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Fidel Castro seemed immortal. His speeches, which could last up to seven hours, were fiery orations in support of his communist revolution and denunciations of capitalism. He survived numerous assassination attempts and the red-hot enmity of the United States, Cuba’s mighty neighbor just 145 km to the north. His communist regime outlived the collapse of its patron, the Soviet Union, confirming the respect and reverence of revolutionaries around the world.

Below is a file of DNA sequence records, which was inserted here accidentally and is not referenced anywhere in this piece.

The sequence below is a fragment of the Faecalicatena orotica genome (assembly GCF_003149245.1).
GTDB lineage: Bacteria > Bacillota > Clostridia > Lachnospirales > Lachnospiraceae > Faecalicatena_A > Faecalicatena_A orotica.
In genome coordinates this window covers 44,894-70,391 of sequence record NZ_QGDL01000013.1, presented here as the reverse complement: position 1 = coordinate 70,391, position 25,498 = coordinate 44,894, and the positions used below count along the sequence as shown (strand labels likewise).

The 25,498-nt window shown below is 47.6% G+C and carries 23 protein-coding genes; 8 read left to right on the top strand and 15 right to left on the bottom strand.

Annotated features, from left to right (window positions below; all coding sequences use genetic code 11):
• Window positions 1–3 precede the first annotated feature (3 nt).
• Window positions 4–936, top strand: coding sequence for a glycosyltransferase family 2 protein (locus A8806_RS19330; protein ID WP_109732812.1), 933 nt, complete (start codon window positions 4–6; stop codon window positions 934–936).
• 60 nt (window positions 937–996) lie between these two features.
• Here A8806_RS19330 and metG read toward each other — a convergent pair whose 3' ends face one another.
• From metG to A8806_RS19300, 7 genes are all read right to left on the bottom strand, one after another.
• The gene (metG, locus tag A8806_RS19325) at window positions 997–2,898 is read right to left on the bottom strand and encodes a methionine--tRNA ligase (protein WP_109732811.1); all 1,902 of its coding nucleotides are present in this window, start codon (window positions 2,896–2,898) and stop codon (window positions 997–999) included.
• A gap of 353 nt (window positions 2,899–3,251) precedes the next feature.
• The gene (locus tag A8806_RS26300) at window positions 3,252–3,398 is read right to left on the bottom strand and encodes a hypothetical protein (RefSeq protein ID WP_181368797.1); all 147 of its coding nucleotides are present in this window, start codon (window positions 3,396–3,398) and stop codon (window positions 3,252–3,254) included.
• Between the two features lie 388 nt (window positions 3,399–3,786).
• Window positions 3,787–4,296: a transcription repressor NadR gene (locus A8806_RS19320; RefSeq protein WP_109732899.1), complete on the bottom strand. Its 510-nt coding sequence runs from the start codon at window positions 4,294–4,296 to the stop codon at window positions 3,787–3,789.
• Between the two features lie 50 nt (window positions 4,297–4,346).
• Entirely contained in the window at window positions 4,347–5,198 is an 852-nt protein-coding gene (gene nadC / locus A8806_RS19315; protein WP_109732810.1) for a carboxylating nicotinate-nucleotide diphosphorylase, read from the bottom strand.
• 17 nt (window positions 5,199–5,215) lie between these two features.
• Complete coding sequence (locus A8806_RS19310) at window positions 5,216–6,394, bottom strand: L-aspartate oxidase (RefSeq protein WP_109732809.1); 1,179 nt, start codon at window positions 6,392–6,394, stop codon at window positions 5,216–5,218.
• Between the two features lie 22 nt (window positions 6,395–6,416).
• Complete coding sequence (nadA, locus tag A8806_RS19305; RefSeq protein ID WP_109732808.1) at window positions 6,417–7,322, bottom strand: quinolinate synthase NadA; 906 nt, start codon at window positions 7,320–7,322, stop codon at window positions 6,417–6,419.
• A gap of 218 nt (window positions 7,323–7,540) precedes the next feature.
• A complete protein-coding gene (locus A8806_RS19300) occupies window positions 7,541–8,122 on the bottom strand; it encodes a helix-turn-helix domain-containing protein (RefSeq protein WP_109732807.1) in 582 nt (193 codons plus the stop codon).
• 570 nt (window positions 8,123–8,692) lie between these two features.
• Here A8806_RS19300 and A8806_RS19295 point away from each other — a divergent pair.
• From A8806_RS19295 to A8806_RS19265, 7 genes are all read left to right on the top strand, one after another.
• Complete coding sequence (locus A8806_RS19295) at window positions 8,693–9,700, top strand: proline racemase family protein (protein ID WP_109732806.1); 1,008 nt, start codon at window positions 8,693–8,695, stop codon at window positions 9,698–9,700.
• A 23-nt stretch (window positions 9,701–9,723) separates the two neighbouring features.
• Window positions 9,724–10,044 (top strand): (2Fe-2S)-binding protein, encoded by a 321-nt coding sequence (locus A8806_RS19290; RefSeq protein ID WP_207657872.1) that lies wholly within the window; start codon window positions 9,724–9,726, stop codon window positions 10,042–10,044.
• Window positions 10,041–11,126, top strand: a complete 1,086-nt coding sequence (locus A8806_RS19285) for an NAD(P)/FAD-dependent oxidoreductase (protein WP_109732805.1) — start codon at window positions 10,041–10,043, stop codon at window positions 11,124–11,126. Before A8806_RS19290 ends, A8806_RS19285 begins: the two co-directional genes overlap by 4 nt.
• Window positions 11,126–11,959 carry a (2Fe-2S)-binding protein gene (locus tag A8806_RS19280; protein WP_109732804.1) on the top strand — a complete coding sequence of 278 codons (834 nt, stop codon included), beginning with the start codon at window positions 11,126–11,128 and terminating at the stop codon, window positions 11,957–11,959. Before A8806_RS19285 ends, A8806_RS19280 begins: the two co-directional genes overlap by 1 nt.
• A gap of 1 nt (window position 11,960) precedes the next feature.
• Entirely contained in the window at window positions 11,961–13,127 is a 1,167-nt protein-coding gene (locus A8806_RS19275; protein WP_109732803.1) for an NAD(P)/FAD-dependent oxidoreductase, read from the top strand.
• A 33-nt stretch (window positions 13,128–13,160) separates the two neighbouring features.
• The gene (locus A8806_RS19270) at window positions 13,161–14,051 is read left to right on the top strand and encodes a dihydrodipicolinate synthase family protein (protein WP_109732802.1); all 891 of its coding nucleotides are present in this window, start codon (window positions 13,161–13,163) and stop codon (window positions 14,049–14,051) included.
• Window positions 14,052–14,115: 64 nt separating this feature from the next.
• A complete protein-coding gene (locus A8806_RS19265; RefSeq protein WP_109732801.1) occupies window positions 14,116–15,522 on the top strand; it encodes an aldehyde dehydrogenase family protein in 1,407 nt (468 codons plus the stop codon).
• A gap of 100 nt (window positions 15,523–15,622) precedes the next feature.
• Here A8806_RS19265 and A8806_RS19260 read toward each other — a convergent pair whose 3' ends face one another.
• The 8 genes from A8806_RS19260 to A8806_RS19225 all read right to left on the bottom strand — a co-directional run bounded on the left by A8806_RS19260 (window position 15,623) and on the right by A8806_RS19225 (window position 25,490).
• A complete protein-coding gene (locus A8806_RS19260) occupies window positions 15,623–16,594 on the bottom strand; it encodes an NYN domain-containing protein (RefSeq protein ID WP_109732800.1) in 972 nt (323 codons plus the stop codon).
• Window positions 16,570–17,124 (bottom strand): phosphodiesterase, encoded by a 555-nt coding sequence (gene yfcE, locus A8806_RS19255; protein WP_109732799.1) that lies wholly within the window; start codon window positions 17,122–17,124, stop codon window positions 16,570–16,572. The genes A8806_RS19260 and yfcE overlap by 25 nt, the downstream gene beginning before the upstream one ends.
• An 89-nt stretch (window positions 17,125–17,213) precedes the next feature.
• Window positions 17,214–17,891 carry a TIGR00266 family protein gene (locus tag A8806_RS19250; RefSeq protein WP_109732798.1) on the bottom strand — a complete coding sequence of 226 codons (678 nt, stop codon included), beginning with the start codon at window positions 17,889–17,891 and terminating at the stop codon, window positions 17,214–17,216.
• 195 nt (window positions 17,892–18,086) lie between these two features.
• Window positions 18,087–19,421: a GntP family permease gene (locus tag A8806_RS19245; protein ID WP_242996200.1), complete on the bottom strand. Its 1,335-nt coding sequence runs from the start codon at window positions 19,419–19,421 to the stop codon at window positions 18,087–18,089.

Castro was indeed mortal, however, passing away last Friday at the age of 90. His socialist revolution endures though, led by his brother, Raul Castro, president of Cuba since Fidel passed him the reins of power in 2006 after 49 years as leader. Castro’s life is another reminder — like Singapore’s founding father Lee Kwan Yew — that great historical figures do not always come from great powers. While Castro’s legacy will be debated for generations, there is no dismissing the significance of his life and its impact.

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